The fishy business of overfishing

Shari Eshkeli

Shaari Eshkeli

Dubai; Did you know well over half of the U.A.E’s fish catch is of species fished beyond sustainable levels including the ever-popular hammour? By overfishing, we mean catching more fish than what the oceans can sustain, therefore depleting the fish population. If you love your seafood, and want to continue eating it for years to come, then FooDiva urges you to read on.

Luckily the Emirates Wildlife Society in association with the WWF runs the ‘Choose Wisely’ consumer campaign to drive much-needed awareness of this alarming issue, but we need to spread the word further. By choosing to buy sustainable fish only, we can lower the demand for threatened species.

Choose Wisely has categorised the U.A.E’s fish species into three groups;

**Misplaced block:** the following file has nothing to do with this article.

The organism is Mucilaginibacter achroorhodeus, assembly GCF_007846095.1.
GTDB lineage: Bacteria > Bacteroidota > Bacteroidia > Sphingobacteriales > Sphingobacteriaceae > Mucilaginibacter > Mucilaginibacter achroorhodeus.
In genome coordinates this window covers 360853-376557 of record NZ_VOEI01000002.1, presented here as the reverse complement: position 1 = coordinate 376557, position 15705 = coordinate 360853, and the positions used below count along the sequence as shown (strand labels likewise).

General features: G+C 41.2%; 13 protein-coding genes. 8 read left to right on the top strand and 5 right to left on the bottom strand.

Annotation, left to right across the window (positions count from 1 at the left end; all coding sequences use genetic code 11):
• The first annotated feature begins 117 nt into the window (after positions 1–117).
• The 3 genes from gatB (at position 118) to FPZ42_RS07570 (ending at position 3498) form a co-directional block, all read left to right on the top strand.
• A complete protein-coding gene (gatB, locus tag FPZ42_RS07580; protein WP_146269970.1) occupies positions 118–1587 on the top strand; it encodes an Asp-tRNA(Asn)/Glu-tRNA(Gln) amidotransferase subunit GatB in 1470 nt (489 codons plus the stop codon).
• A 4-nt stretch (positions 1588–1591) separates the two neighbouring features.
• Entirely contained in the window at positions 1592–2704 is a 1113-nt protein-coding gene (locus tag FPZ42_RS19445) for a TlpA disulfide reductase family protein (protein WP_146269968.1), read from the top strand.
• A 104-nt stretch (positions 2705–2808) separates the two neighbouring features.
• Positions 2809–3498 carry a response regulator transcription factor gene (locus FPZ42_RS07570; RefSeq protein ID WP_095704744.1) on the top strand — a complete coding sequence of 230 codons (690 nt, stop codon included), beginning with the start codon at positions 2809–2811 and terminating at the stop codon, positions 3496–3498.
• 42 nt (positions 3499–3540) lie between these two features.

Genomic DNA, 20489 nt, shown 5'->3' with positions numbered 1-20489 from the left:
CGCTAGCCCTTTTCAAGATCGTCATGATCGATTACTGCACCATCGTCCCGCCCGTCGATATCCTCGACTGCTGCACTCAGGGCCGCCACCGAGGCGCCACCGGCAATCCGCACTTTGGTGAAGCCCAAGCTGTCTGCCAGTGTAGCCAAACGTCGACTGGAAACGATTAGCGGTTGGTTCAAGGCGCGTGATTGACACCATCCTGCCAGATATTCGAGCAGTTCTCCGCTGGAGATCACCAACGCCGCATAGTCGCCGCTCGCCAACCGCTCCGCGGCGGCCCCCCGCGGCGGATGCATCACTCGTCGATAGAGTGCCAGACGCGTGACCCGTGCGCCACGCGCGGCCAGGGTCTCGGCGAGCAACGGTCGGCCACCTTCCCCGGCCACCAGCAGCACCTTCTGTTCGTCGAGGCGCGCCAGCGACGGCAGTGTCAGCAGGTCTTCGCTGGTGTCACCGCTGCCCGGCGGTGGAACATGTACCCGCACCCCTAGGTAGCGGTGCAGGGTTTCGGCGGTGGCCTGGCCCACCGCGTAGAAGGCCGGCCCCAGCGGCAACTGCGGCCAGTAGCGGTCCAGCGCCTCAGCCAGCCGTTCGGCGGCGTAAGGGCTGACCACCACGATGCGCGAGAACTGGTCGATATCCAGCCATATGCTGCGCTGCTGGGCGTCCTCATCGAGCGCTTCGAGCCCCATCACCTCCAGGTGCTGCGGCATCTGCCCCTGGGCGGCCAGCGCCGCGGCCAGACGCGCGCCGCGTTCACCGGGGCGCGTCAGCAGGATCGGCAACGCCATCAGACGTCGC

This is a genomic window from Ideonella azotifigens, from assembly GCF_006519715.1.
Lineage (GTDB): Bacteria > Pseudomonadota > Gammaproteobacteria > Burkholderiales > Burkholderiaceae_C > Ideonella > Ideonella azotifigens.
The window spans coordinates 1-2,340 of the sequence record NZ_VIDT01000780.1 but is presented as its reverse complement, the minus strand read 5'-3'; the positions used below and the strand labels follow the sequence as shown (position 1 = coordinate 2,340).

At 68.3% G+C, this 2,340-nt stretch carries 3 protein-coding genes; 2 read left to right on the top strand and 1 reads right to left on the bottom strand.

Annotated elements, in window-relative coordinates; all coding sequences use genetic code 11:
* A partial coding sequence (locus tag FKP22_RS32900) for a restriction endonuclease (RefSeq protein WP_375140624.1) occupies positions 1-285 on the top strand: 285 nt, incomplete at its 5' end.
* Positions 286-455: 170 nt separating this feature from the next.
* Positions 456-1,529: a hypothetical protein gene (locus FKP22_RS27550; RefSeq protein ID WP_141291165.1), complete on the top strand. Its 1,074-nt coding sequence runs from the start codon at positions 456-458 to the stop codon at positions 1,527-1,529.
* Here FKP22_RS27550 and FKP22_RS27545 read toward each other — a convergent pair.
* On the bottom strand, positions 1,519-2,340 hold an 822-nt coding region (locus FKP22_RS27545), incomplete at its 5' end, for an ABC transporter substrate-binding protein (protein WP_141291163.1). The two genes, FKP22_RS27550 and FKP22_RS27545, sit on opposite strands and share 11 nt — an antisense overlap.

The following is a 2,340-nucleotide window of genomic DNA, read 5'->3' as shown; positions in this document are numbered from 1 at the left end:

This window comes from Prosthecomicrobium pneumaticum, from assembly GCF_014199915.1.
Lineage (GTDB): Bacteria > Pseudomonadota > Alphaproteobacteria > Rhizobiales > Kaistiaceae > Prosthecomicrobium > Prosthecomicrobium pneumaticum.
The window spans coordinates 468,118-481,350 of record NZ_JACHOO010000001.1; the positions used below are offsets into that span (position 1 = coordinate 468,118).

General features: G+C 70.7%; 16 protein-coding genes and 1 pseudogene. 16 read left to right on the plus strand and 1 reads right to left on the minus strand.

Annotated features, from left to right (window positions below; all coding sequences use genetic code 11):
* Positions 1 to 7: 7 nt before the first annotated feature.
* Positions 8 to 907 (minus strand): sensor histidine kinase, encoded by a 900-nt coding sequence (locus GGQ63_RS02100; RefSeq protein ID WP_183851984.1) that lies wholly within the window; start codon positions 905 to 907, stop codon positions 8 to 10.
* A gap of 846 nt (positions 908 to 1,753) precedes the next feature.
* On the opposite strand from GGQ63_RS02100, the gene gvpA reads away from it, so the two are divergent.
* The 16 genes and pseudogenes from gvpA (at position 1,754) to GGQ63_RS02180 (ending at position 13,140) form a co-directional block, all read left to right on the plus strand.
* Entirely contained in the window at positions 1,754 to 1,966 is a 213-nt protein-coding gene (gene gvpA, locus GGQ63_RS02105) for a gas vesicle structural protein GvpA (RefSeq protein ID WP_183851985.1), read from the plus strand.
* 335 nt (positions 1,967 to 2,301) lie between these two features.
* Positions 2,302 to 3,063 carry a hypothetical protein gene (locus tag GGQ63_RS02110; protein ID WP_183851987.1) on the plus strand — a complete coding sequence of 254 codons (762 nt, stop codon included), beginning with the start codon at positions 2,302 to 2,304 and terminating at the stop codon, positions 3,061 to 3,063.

• Red for heavily overfished stock (60% of fish species)
  • Orange for species exploited within sustainable levels
  • Green for stock not experiencing heavy fishing pressure
Anfooz

Anfooz

 

Ebzimi

Ebzimi

 

Faskar

Faskar

Jesh Um Al Hala

Jesh Um Al Hala

 

Naiser

Naiser

 

 

Yanam

Yanam

So what fish should you be looking for? Those with very colourful names; the pink ear emperor (shaari eshkeli), orange-spotted trevally (jesh um al hala), sordid sweetlips (yanam), yellow bar angelfish (anfooz), black-streaked monocle bream (ebzimi), two-bar seabream (faskar), ehrenbergs snapper (naiser), yellow fin seabream (shaam) and blackspotted rubberlip (hilali). You can download the wallet size consumer guide here – perfect for supermarket shopping.

Note, in most cases the fish are identified with their Arabic names.